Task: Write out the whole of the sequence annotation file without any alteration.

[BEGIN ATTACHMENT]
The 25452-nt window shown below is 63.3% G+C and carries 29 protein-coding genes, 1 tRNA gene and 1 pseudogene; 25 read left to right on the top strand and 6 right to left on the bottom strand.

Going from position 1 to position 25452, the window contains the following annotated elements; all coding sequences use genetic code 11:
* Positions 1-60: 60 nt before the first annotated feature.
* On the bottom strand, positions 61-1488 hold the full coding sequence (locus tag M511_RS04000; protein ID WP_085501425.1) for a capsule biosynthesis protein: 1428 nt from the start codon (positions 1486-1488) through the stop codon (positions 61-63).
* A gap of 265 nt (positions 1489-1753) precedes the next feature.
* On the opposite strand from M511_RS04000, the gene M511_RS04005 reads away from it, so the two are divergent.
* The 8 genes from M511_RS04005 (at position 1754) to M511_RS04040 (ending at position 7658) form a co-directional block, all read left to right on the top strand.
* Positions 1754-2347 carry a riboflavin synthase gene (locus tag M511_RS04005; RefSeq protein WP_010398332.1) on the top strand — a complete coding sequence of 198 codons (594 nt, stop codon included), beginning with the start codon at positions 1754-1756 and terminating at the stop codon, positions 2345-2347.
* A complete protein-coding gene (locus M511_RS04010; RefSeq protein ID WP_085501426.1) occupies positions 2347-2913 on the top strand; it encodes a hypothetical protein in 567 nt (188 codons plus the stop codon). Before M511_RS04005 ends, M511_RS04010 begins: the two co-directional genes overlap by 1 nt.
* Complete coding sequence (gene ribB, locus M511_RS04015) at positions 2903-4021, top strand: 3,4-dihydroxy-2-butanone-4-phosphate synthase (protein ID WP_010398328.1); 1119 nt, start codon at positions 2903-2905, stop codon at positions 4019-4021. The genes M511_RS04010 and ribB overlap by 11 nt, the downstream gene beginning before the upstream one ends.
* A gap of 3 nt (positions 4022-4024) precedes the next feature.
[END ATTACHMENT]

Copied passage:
The 25452-nt window shown below is 63.3% G+C and carries 29 protein-coding genes, 1 tRNA gene and 1 pseudogene; 25 read left to right on the top strand and 6 right to left on the bottom strand.

Going from position 1 to position 25452, the window contains the following annotated elements; all coding sequences use genetic code 11:
* Positions 1-60: 60 nt before the first annotated feature.
* On the bottom strand, positions 61-1488 hold the full coding sequence (locus tag M511_RS04000; protein ID WP_085501425.1) for a capsule biosynthesis protein: 1428 nt from the start codon (positions 1486-1488) through the stop codon (positions 61-63).
* A gap of 265 nt (positions 1489-1753) precedes the next feature.
* On the opposite strand from M511_RS04000, the gene M511_RS04005 reads away from it, so the two are divergent.
* The 8 genes from M511_RS04005 (at position 1754) to M511_RS04040 (ending at position 7658) form a co-directional block, all read left to right on the top strand.
* Positions 1754-2347 carry a riboflavin synthase gene (locus tag M511_RS04005; RefSeq protein WP_010398332.1) on the top strand — a complete coding sequence of 198 codons (594 nt, stop codon included), beginning with the start codon at positions 1754-1756 and terminating at the stop codon, positions 2345-2347.
* A complete protein-coding gene (locus M511_RS04010; RefSeq protein ID WP_085501426.1) occupies positions 2347-2913 on the top strand; it encodes a hypothetical protein in 567 nt (188 codons plus the stop codon). Before M511_RS04005 ends, M511_RS04010 begins: the two co-directional genes overlap by 1 nt.
* Complete coding sequence (gene ribB, locus M511_RS04015) at positions 2903-4021, top strand: 3,4-dihydroxy-2-butanone-4-phosphate synthase (protein ID WP_010398328.1); 1119 nt, start codon at positions 2903-2905, stop codon at positions 4019-4021. The genes M511_RS04010 and ribB overlap by 11 nt, the downstream gene beginning before the upstream one ends.
* A gap of 3 nt (positions 4022-4024) precedes the next feature.